Peter Charles Duffield, 62, from Orpington, ran two profitable businesses - a 50-fleet haulage business in Essex and a shooting club in Dartford - but didn’t submit a single tax return on his earnings, including profits from the sale of three properties.
The investigation found that gun-enthusiast Duffield had failed to declare his earnings despite his bookkeeper and accountant urging him to do so. When he was arrested at his home in June 2015, he told investigating officers that he hadn’t submitted his Self Assessment tax returns for the last seven years because he wasn’t a “paperwork person”. This was despite a prior warning from HMRC under civil legislation to keep his tax affairs in order. Arresting officers also seized more than £20,000 in cash found in his car and wardrobe.
The fraud was uncovered by an HMRC property taskforce, set up to identify those who avoid paying tax on property transactions. Duffield hadn’t paid capital gains tax on a property he’d sold, breaching an earlier agreement that gave him the opportunity to get his tax affairs in order.
HMRC officers discovered that while Duffield had kept meticulous business records, and ensured that his bookkeeper and accountant were notified of all receipts and earnings, he never signed or posted the tax returns they prepared on his behalf, claiming that he thought they had submitted the paperwork.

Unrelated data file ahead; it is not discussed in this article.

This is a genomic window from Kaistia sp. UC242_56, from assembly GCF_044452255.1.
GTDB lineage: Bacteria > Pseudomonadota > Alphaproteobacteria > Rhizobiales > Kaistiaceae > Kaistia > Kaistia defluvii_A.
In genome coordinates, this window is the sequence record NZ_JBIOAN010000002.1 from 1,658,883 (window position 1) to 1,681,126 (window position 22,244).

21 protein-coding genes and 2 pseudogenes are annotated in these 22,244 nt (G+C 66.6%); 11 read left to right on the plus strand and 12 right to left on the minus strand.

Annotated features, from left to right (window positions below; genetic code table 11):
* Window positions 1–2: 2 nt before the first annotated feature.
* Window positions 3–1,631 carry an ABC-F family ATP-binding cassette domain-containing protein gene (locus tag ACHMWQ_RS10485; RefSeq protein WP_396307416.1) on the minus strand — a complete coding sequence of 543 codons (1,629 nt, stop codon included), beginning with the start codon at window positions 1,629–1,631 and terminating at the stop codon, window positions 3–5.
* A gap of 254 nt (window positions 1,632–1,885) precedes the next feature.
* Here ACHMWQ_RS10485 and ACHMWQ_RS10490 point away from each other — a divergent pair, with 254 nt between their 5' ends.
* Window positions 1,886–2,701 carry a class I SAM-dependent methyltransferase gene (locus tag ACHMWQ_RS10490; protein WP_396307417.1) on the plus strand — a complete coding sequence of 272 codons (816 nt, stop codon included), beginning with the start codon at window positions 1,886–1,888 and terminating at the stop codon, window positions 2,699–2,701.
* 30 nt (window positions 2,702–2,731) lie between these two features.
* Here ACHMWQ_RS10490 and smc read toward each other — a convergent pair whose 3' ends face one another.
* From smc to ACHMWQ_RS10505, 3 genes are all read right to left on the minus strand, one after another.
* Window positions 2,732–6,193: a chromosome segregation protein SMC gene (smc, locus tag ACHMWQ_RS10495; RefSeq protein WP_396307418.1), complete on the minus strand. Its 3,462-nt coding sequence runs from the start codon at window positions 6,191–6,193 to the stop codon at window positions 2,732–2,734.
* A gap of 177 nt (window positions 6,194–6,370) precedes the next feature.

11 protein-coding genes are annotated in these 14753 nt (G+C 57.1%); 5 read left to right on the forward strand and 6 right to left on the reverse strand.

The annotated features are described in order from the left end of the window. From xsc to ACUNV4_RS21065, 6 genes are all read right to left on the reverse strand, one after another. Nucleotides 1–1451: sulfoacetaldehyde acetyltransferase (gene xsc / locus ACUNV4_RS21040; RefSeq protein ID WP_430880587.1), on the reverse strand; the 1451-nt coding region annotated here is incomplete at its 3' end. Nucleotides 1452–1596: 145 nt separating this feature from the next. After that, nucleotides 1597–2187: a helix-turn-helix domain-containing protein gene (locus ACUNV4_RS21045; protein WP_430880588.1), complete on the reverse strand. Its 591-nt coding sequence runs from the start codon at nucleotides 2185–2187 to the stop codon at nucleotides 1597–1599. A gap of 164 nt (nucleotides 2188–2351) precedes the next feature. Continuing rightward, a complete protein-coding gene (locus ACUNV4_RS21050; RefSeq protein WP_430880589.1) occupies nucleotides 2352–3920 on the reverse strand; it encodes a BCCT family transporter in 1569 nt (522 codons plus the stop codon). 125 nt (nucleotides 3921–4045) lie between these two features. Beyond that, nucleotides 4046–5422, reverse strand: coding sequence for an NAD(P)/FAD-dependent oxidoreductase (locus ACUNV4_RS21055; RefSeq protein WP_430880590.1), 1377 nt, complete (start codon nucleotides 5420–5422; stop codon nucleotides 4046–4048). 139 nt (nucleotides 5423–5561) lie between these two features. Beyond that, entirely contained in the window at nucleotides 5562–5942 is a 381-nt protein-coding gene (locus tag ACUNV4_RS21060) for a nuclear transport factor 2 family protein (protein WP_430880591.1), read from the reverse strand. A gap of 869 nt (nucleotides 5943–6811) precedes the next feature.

Officers discovered Duffield had spent the stolen tax on extravagant lifestyle expenses, including mortgages on two properties, family holidays to Marbella, Rolex watches, investments in phosphate mining in Iraq, a gun collection and at least nine vehicles. Among the vehicles he owned were six Land Rovers, some with personalised number plates. The total value of his tax fraud is £1,364,813.26.
Paul Barton, Assistant Director, Fraud Investigation Service, HMRC, said:
“Duffield could have avoided jail, and was given every opportunity to get his tax affairs in order. However, despite warnings and advice from professionals, Duffield showed a blatant disregard for the tax system and funded a lavish lifestyle at taxpayers’ expense.
“Duffield thought he was above the law, but he was wrong. If you know of anyone committing tax fraud you can report them by calling our Fraud Hotline on 0800 788 887.”
His Honour Judge Gordon commented on sentencing that, “you knew full well what your obligations were. Your evasion was deliberate and dishonest, choosing instead to do the bare minimum and then only when backed into a corner”.
A confiscation hearing to recover the proceeds of his crime will follow.